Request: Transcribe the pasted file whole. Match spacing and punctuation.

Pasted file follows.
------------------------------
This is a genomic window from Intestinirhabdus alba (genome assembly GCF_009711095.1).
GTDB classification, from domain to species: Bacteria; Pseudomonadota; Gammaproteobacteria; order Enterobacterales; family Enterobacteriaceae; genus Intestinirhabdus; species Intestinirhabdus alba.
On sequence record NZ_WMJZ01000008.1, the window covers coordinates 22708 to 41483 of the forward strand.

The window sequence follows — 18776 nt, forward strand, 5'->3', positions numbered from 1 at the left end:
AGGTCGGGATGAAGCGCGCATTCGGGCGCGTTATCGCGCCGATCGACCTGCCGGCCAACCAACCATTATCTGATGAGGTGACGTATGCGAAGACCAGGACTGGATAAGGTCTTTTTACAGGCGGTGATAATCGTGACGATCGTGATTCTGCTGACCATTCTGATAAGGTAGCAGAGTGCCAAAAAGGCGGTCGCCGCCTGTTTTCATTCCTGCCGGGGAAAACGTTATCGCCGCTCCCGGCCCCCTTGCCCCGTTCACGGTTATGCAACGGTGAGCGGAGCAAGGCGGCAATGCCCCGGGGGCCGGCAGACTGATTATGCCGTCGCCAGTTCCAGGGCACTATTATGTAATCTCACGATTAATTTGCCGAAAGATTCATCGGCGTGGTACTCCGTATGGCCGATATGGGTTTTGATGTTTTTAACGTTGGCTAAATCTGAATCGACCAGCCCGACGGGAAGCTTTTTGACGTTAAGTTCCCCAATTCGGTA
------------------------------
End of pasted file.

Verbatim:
This is a genomic window from Intestinirhabdus alba (genome assembly GCF_009711095.1).
GTDB classification, from domain to species: Bacteria; Pseudomonadota; Gammaproteobacteria; order Enterobacterales; family Enterobacteriaceae; genus Intestinirhabdus; species Intestinirhabdus alba.
On sequence record NZ_WMJZ01000008.1, the window covers coordinates 22708 to 41483 of the forward strand.

The window sequence follows — 18776 nt, forward strand, 5'->3', positions numbered from 1 at the left end:
AGGTCGGGATGAAGCGCGCATTCGGGCGCGTTATCGCGCCGATCGACCTGCCGGCCAACCAACCATTATCTGATGAGGTGACGTATGCGAAGACCAGGACTGGATAAGGTCTTTTTACAGGCGGTGATAATCGTGACGATCGTGATTCTGCTGACCATTCTGATAAGGTAGCAGAGTGCCAAAAAGGCGGTCGCCGCCTGTTTTCATTCCTGCCGGGGAAAACGTTATCGCCGCTCCCGGCCCCCTTGCCCCGTTCACGGTTATGCAACGGTGAGCGGAGCAAGGCGGCAATGCCCCGGGGGCCGGCAGACTGATTATGCCGTCGCCAGTTCCAGGGCACTATTATGTAATCTCACGATTAATTTGCCGAAAGATTCATCGGCGTGGTACTCCGTATGGCCGATATGGGTTTTGATGTTTTTAACGTTGGCTAAATCTGAATCGACCAGCCCGACGGGAAGCTTTTTGACGTTAAGTTCCCCAATTCGGTA